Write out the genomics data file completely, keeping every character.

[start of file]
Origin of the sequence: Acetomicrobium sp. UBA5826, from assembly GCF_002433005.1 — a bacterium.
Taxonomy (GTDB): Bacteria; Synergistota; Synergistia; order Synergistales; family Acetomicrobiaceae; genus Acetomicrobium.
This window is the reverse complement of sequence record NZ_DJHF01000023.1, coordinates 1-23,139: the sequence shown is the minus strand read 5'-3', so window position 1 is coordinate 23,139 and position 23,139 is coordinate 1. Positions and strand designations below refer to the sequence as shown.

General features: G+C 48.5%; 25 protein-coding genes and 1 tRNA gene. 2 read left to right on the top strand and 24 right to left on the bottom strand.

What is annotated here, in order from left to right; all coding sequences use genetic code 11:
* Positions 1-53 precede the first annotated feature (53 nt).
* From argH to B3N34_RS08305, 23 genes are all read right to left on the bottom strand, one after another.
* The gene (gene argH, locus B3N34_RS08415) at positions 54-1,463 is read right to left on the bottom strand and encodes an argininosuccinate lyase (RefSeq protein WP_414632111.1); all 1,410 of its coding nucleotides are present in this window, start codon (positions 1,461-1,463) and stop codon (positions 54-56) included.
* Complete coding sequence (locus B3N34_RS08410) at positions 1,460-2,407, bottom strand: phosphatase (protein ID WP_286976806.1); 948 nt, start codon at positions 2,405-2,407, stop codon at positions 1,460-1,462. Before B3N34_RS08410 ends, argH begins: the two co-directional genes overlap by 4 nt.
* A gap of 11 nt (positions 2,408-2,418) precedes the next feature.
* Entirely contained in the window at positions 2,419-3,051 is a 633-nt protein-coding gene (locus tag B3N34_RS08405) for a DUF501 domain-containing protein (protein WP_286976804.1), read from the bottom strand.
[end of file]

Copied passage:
Origin of the sequence: Acetomicrobium sp. UBA5826, from assembly GCF_002433005.1 — a bacterium.
Taxonomy (GTDB): Bacteria; Synergistota; Synergistia; order Synergistales; family Acetomicrobiaceae; genus Acetomicrobium.
This window is the reverse complement of sequence record NZ_DJHF01000023.1, coordinates 1-23,139: the sequence shown is the minus strand read 5'-3', so window position 1 is coordinate 23,139 and position 23,139 is coordinate 1. Positions and strand designations below refer to the sequence as shown.

General features: G+C 48.5%; 25 protein-coding genes and 1 tRNA gene. 2 read left to right on the top strand and 24 right to left on the bottom strand.

What is annotated here, in order from left to right; all coding sequences use genetic code 11:
* Positions 1-53 precede the first annotated feature (53 nt).
* From argH to B3N34_RS08305, 23 genes are all read right to left on the bottom strand, one after another.
* The gene (gene argH, locus B3N34_RS08415) at positions 54-1,463 is read right to left on the bottom strand and encodes an argininosuccinate lyase (RefSeq protein WP_414632111.1); all 1,410 of its coding nucleotides are present in this window, start codon (positions 1,461-1,463) and stop codon (positions 54-56) included.
* Complete coding sequence (locus B3N34_RS08410) at positions 1,460-2,407, bottom strand: phosphatase (protein ID WP_286976806.1); 948 nt, start codon at positions 2,405-2,407, stop codon at positions 1,460-1,462. Before B3N34_RS08410 ends, argH begins: the two co-directional genes overlap by 4 nt.
* A gap of 11 nt (positions 2,408-2,418) precedes the next feature.
* Entirely contained in the window at positions 2,419-3,051 is a 633-nt protein-coding gene (locus tag B3N34_RS08405) for a DUF501 domain-containing protein (protein WP_286976804.1), read from the bottom strand.